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Epistemic aspects of representative government

By Robert E. Goodin and Kai Spiekermann

Abstract

The Federalist, justifying the Electoral College to elect the president, claimed that a small group of more informed individuals would make a better decision than the general mass. But the Condorcet Jury Theorem tells us that the more independent, better-than-random voters there are, the more likely it will be that the majority among them will be correct. The question thus arises how much better, on average, members of the smaller group would have to be to compensate for the epistemic costs of making decisions on the basis of that many fewer votes. This question is explored in the contexts of referendum democracy, delegate-style representative democracy and trustee-style representative democracy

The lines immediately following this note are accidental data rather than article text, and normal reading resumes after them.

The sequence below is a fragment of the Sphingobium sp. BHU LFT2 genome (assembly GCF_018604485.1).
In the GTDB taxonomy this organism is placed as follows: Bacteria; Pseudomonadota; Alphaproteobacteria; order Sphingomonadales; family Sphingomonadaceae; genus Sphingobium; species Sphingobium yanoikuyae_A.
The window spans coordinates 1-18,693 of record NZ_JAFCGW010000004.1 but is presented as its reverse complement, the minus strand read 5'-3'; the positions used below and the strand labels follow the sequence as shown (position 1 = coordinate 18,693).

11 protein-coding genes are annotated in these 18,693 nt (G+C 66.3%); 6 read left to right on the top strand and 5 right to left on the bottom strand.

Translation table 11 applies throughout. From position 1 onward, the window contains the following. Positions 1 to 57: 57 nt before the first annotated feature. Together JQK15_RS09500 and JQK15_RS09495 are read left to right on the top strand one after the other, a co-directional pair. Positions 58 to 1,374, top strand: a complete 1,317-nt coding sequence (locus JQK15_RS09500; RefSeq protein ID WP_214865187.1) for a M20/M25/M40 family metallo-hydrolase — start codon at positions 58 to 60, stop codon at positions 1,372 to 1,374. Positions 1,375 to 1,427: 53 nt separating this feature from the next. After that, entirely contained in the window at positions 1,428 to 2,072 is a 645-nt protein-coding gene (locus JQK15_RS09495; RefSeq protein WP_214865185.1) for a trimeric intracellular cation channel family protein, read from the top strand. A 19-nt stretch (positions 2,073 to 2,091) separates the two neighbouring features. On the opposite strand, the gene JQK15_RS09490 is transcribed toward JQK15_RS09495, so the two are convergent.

Topics: B Philosophy (General), H Social Sciences (General)
Publisher: London School of Economics and Political Science
Year: 2010
OAI identifier: oai:eprints.lse.ac.uk:30687
Provided by: LSE Research Online
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